Shutdown prep begins as Dayton blames 'right wing'
ST. PAUL -- Minnesota officials are preparing for a July 1 government shutdown after Gov. Mark Dayton blamed right-wing Republicans for refusing to compromise on a new state budget.
Democrat Dayton on Tuesday vetoed Republican lawmakers' $34 billion budget plan for the next two years and said there is a "strong likelihood" of a shutdown.
"I've come to realize that the problem really resides with some of the extreme right-wing caucus members, especially some of the new members, who seemingly understand little about government and care even less," Dayton said in announcing his vetoes, "and unfortunately the leadership seems to be held captive to their extremism and whipped up by the Republican Party. If that continues, the best interest of all Minnesotans it not going to be served."
Dayton said GOP legislative leaders understand what is needed to reach a deal, but a majority of their members are more conservative and unwilling to compromise.
"I am pessimistic that I can change their opinions," Dayton said, and encouraged Minnesotans to pressure their lawmakers to reach a budget agreement.
The Legislature adjourned its regular session before Monday midnight, the state constitutional deadline, with most of the Republican-written budget sitting on Dayton's desk for his signature or veto. Tuesday's vetoes guarantee a special session to enact a budget for the next two years, but Dayton said there is a good chance there will be no agreement by the time the current budget runs out on July 1.
Republican leaders relentlessly have said they will spend no more than $34 billion in the next two years and reject any tax increases. Dayton, meanwhile, proposes a $35.8 billion budget, with $1.8 billion of tax increases for top 2 percent of Minnesota earners.
"Many of the new (Republican lawmakers) came in and they said, 'Let's live within our means and reduce spending...'" said Rep. Rod Hamilton, R-Mountain Lake, a Republican House leader. "So they were wanting to start at a $32 billion. ... Through this process, the Republican Party has moved to $34 billion, where the governor still was at $36 billion. So for him to say there wasn't any compromise isn't an accurate statement."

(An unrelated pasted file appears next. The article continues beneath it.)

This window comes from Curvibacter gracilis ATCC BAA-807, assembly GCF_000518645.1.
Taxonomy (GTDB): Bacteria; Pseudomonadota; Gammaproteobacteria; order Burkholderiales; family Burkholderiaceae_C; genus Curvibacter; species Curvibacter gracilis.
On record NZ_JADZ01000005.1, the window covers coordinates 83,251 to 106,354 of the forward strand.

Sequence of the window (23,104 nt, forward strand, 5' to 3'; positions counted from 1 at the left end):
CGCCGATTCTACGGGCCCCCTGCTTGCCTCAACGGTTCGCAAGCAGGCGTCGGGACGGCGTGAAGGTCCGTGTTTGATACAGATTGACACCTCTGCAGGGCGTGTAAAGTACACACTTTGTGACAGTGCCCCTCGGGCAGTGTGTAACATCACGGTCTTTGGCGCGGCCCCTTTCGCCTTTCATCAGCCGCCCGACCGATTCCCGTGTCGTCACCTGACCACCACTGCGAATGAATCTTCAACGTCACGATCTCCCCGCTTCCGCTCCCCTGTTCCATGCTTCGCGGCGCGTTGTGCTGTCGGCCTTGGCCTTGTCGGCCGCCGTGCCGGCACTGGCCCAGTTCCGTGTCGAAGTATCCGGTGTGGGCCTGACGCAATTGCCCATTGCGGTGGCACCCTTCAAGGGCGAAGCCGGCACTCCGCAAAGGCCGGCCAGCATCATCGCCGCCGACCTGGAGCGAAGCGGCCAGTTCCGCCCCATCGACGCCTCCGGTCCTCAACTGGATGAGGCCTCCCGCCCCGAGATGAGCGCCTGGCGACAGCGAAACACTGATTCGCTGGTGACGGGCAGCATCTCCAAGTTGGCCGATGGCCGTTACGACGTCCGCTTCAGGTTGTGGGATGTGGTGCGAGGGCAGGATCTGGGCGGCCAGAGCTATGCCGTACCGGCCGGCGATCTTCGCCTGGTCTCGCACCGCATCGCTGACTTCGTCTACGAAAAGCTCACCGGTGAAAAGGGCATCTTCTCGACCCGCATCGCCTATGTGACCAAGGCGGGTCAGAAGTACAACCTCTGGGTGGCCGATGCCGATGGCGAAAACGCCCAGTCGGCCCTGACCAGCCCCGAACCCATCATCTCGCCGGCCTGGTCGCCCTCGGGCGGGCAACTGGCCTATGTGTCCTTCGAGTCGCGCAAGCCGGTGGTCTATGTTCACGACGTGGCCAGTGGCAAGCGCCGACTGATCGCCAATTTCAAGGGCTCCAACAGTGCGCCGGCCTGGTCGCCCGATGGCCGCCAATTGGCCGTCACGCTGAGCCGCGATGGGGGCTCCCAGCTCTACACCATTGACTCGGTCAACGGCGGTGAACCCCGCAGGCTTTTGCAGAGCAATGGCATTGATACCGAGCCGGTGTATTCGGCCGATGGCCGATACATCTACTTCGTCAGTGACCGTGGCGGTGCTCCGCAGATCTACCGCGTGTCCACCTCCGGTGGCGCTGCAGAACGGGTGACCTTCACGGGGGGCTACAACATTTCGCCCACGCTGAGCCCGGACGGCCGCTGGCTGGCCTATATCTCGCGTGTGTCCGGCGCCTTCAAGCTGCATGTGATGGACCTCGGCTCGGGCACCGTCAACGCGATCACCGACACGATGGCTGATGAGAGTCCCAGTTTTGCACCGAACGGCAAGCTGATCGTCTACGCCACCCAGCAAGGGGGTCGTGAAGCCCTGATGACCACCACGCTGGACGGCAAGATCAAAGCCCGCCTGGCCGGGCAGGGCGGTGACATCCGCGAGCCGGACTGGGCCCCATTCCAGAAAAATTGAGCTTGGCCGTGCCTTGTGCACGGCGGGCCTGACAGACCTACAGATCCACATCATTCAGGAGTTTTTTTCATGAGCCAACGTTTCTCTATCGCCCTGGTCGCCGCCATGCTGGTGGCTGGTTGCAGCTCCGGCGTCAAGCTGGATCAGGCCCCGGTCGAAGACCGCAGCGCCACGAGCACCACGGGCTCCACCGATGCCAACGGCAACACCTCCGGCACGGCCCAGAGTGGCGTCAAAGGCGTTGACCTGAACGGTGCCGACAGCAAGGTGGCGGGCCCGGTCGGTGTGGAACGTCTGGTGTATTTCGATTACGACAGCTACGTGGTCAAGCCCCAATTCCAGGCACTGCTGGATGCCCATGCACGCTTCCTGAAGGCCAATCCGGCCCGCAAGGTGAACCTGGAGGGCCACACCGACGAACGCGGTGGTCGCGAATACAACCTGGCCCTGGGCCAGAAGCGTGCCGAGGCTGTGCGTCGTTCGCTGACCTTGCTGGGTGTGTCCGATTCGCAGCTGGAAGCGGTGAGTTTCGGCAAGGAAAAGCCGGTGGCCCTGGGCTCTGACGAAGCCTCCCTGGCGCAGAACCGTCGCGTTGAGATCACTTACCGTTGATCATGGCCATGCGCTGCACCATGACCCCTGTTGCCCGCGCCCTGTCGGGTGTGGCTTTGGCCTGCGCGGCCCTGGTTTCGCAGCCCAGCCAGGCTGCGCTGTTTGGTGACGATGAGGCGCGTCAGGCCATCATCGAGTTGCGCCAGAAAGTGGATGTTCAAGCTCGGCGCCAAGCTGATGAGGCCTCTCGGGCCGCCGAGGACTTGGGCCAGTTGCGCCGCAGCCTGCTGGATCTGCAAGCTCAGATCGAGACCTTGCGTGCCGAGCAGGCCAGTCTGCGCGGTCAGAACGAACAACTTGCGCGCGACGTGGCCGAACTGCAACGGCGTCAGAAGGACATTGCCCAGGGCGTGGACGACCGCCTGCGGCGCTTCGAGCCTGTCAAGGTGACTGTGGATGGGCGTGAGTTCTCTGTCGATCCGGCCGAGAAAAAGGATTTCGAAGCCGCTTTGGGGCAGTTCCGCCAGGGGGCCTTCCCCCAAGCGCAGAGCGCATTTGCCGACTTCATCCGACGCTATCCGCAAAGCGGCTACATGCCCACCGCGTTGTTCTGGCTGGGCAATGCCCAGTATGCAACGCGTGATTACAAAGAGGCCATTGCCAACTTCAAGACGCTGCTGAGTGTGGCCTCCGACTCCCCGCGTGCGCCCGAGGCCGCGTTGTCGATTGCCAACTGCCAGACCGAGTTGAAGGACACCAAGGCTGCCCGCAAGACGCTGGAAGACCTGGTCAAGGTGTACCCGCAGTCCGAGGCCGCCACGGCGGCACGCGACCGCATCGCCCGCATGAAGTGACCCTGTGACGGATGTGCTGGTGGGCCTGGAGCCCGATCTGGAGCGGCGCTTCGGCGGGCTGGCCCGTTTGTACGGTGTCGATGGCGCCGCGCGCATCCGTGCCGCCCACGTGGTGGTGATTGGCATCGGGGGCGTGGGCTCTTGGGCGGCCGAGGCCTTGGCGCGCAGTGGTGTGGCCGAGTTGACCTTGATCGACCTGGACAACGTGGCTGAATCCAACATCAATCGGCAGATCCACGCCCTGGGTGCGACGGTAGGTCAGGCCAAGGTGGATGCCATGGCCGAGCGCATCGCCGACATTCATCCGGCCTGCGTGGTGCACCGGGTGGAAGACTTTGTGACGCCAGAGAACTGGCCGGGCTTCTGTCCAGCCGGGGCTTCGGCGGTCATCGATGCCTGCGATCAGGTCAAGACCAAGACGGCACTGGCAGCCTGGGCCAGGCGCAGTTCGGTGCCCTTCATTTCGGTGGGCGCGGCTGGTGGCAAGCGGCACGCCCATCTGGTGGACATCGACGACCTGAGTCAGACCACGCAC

Senate Majority Leader Amy Koch, R-Buffalo, said just after adjournment that she expected budget negotiations to resume this week.
The disputes go well beyond their spending targets. Dayton needed 34 pages to tell lawmakers why he rejected the nine tax and budget bills.
The only portion of the state budget with money for the next two years is agriculture. Lawmakers and Dayton agreed to that bill earlier in the session, so programs such as food inspections will continue.
The feeling in the Capitol as the legislative session ended was gloomy and many predicted a government shutdown, seeing no compromise on the horizon.
"It is my 35th and my worse," Sen. Keith Langseth, DFL-Glyndon, said about the session. "It looks like the next deadline is June 30."
Koch said voters elected Republicans to keep a check on government.
"We were issued a challenge by the voters, we accepted and we delivered," she said as the Senate adjourned at 11:43 p.m. Monday.
Later, she said that agreeing to an overall spending target "seems almost impossible."
Still, she said that she wants negotiating sessions with Dayton sooner rather than later to prevent "people from digging in."
Koch and House Speaker Zellers, R-Maple Grove, said there are many areas where they and Dayton agree. However, they are relatively minor agreements compared to the overall budget dispute.
A special session did not bother Zellers: "I don't think a little bit of overtime ... is a bad thing."
Zellers and Dayton agreed that once a budget agreement is inked, a special session could take up items such as a bonding bill for flood and tornado relief, a Vikings football stadium plan and the legacy bill that funds outdoor and arts programs.
But Zellers said he would not guarantee any topic other than the budget would come up in a special session.
Dayton said 11,000 state workers would lose their jobs under the Republican budget plan and 140,000 poor, disabled and elderly Minnesotan would lose health care.
"It is wrong, it is so unMinnesotan," Dayton said.
Dayton had refused to prepare for a potential shutdown until Tuesday. But in the afternoon he met with Commissioner Jim Schowalter of Minnesota Management and Budget, the lead agency for any shutdown.
A court likely would decide who would be considered essential employees and remain on the job after July 1. Minnesotans could expect many services to shut down, perhaps including state parks over the busy Independence Day weekend.
Kari Lucin of the Worthington Daily Globe contributed to this story. Don Davis reports for Forum Communications Co.